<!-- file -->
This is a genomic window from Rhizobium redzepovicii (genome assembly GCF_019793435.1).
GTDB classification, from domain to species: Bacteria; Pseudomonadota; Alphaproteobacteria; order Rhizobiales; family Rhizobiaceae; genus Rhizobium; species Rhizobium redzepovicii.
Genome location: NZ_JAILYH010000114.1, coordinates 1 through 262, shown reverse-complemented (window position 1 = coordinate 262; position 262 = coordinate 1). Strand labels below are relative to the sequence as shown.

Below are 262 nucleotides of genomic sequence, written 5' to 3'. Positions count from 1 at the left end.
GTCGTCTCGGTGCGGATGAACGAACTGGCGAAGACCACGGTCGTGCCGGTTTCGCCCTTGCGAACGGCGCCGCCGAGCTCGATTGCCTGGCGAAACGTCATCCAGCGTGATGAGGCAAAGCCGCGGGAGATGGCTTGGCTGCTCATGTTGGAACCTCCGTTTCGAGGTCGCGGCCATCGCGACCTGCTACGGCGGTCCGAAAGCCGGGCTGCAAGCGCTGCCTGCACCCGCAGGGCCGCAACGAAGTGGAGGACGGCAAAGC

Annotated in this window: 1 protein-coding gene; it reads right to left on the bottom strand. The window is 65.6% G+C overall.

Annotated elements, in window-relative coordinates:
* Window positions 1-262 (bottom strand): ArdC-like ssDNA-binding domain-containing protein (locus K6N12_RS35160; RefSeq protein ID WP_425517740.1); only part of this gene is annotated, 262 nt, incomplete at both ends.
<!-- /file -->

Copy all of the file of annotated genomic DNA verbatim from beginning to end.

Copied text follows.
This is a genomic window from Rhizobium redzepovicii (genome assembly GCF_019793435.1).
GTDB classification, from domain to species: Bacteria; Pseudomonadota; Alphaproteobacteria; order Rhizobiales; family Rhizobiaceae; genus Rhizobium; species Rhizobium redzepovicii.
Genome location: NZ_JAILYH010000114.1, coordinates 1 through 262, shown reverse-complemented (window position 1 = coordinate 262; position 262 = coordinate 1). Strand labels below are relative to the sequence as shown.

Below are 262 nucleotides of genomic sequence, written 5' to 3'. Positions count from 1 at the left end.
GTCGTCTCGGTGCGGATGAACGAACTGGCGAAGACCACGGTCGTGCCGGTTTCGCCCTTGCGAACGGCGCCGCCGAGCTCGATTGCCTGGCGAAACGTCATCCAGCGTGATGAGGCAAAGCCGCGGGAGATGGCTTGGCTGCTCATGTTGGAACCTCCGTTTCGAGGTCGCGGCCATCGCGACCTGCTACGGCGGTCCGAAAGCCGGGCTGCAAGCGCTGCCTGCACCCGCAGGGCCGCAACGAAGTGGAGGACGGCAAAGC

Annotated in this window: 1 protein-coding gene; it reads right to left on the bottom strand. The window is 65.6% G+C overall.

Annotated elements, in window-relative coordinates:
* Window positions 1-262 (bottom strand): ArdC-like ssDNA-binding domain-containing protein (locus K6N12_RS35160; RefSeq protein ID WP_425517740.1); only part of this gene is annotated, 262 nt, incomplete at both ends.